Stage and Cinema film and theatre reviews
 

 

TAKING THE $ OUT OF CHRI$TMA$

 

picture - What Would Jesus Buy?DVD Review

by Chad Menville

published May 27, 2008

 

What Would Jesus Buy?

rated PG

released by Arts Alliance America

running time 91 minutes + bonus features

 

“What would Christmas itself look like? How would we wrap it?” Valid questions raised by Reverend Billy of the Church of Stop Shopping. He and his Stop Shopping Gospel Choir set out on a four week December tour of the United States. Their mission is a modern type of pilgrimage, in hopes of interrupting the culture of shopping.

 

As the most shocking stocking stuffer since the Red Hot Chili Peppers EP, What Would Jesus Buy? is a hilarious road film of extreme optimism. Cameras follow Reverend Billy and his choir as they spread the gospel and help everyone in their path in saving Christmas from the ‘shopocalypse.’ Both supremely theatrical and yet endearingly charismatic in his faithful conviction, Reverend Billy and company are a sort of lounge act, with heart. They make protesting fun.

 

picture - SubstitutionAt first glance one might mistake this documentary for a mockumentary, for it has all the makings of a farce. The reverend (resembling a cross between Mickey Dolenz and the guitarist from Poison), enters a gift shop wielding a huge plush crucified Mickey Mouse. “Macy’s and Bloomingdales have jails now! People, tourists, listen to me. Mickey Mouse…” (dramatic pause) “…is, the, anti, Christ! We have to start our own church that isn’t about the worship of the retail moment.” Then as the reverend is led by security into a van, “Stop shopping!”

 

Studies have shown that three quarters of the United States view Christmas with more dread than anticipation, yet we’ll spend a half trillion dollars on Christmas. 60% of us are in long term debt on our credit cards and over 15 million may be addicted to shopping. Children absorb nearly 40 hours of media exposure a week while meaningful conversation with their parents will total less than 40 minutes. These statistics might be a bit inflated. Even so, they are cause for concern.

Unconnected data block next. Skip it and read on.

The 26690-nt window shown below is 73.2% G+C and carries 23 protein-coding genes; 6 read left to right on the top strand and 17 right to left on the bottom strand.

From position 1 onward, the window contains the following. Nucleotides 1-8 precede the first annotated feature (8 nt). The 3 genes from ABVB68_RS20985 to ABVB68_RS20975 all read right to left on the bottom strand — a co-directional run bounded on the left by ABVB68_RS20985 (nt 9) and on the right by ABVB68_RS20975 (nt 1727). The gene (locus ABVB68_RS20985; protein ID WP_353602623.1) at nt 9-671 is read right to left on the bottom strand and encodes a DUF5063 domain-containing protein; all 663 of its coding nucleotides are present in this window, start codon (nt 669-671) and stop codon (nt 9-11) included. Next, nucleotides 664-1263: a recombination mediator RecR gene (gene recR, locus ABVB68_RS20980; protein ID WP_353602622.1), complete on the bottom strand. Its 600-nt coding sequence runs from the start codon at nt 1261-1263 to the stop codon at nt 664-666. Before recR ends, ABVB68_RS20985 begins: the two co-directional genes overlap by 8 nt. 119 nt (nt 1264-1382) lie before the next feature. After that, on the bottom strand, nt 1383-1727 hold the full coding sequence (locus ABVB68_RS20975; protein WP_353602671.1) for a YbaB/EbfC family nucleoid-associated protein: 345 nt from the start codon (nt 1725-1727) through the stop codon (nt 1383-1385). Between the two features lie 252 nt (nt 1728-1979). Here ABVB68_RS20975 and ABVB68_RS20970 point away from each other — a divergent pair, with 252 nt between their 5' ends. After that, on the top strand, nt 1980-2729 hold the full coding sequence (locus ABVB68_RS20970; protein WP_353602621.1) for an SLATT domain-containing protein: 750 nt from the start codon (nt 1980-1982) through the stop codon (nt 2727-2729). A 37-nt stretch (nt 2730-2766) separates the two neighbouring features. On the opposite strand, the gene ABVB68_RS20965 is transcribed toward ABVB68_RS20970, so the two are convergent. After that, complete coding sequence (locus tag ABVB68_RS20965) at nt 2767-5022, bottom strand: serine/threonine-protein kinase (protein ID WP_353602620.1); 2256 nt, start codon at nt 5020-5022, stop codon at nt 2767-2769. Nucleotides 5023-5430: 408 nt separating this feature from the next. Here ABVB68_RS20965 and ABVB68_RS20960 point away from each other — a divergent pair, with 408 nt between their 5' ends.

En route to Mall of America (the world’s largest indoor shopping center with 4 miles of storefront, its own college campus and police force), the Church get derailed when their bus is hit by an 18-wheeler big rig. Despite a portion of the choir having to visit the ER, the Church are unstoppable, commanding its main stage. Then it’s onward and upward to Wal-Mart’s headquarters as Reverent Billy attempts to exorcise evil from a Wal-Mart billboard. He even baptizes a baby girl in a parking lot. After causing a commotion on Disneyland’s Main Street, we meet a man who tells of the violence behind the manufacturing of Disney merchandise. He says that in Sri Lanka, when factory workers tried to organize a union, they took the union leader out of the factory and broke his kneecaps. Stories such as these are told to shed light on the perils of consumption and consumer frenzy that make everything a thing – even Jesus. What oddly appropriate messengers – this New York City performing activist group whose actions are unpopular and yet completely necessary.

 

chadmenville @ stageandcinema.com

 

 
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